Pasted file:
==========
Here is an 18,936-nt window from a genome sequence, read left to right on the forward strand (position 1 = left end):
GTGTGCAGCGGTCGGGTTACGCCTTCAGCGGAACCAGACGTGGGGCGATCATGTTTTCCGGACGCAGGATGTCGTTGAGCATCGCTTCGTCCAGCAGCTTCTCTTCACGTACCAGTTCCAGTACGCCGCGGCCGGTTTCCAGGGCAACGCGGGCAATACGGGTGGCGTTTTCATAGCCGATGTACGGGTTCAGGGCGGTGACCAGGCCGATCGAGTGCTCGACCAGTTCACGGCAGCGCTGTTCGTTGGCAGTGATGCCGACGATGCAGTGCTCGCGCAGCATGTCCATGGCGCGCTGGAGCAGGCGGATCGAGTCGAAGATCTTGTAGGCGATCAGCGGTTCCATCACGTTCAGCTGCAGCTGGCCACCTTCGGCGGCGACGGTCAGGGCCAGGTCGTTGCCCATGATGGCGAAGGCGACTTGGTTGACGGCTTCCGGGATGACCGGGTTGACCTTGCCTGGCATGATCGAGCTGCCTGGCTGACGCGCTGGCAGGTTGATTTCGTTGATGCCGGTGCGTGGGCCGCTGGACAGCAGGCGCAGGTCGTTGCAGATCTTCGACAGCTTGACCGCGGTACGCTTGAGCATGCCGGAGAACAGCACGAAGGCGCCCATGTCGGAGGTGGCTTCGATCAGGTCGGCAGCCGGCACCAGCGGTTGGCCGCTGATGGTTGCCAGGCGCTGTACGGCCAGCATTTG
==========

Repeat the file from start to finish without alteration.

Here is an 18,936-nt window from a genome sequence, read left to right on the forward strand (position 1 = left end):
GTGTGCAGCGGTCGGGTTACGCCTTCAGCGGAACCAGACGTGGGGCGATCATGTTTTCCGGACGCAGGATGTCGTTGAGCATCGCTTCGTCCAGCAGCTTCTCTTCACGTACCAGTTCCAGTACGCCGCGGCCGGTTTCCAGGGCAACGCGGGCAATACGGGTGGCGTTTTCATAGCCGATGTACGGGTTCAGGGCGGTGACCAGGCCGATCGAGTGCTCGACCAGTTCACGGCAGCGCTGTTCGTTGGCAGTGATGCCGACGATGCAGTGCTCGCGCAGCATGTCCATGGCGCGCTGGAGCAGGCGGATCGAGTCGAAGATCTTGTAGGCGATCAGCGGTTCCATCACGTTCAGCTGCAGCTGGCCACCTTCGGCGGCGACGGTCAGGGCCAGGTCGTTGCCCATGATGGCGAAGGCGACTTGGTTGACGGCTTCCGGGATGACCGGGTTGACCTTGCCTGGCATGATCGAGCTGCCTGGCTGACGCGCTGGCAGGTTGATTTCGTTGATGCCGGTGCGTGGGCCGCTGGACAGCAGGCGCAGGTCGTTGCAGATCTTCGACAGCTTGACCGCGGTACGCTTGAGCATGCCGGAGAACAGCACGAAGGCGCCCATGTCGGAGGTGGCTTCGATCAGGTCGGCAGCCGGCACCAGCGGTTGGCCGCTGATGGTTGCCAGGCGCTGTACGGCCAGCATTTG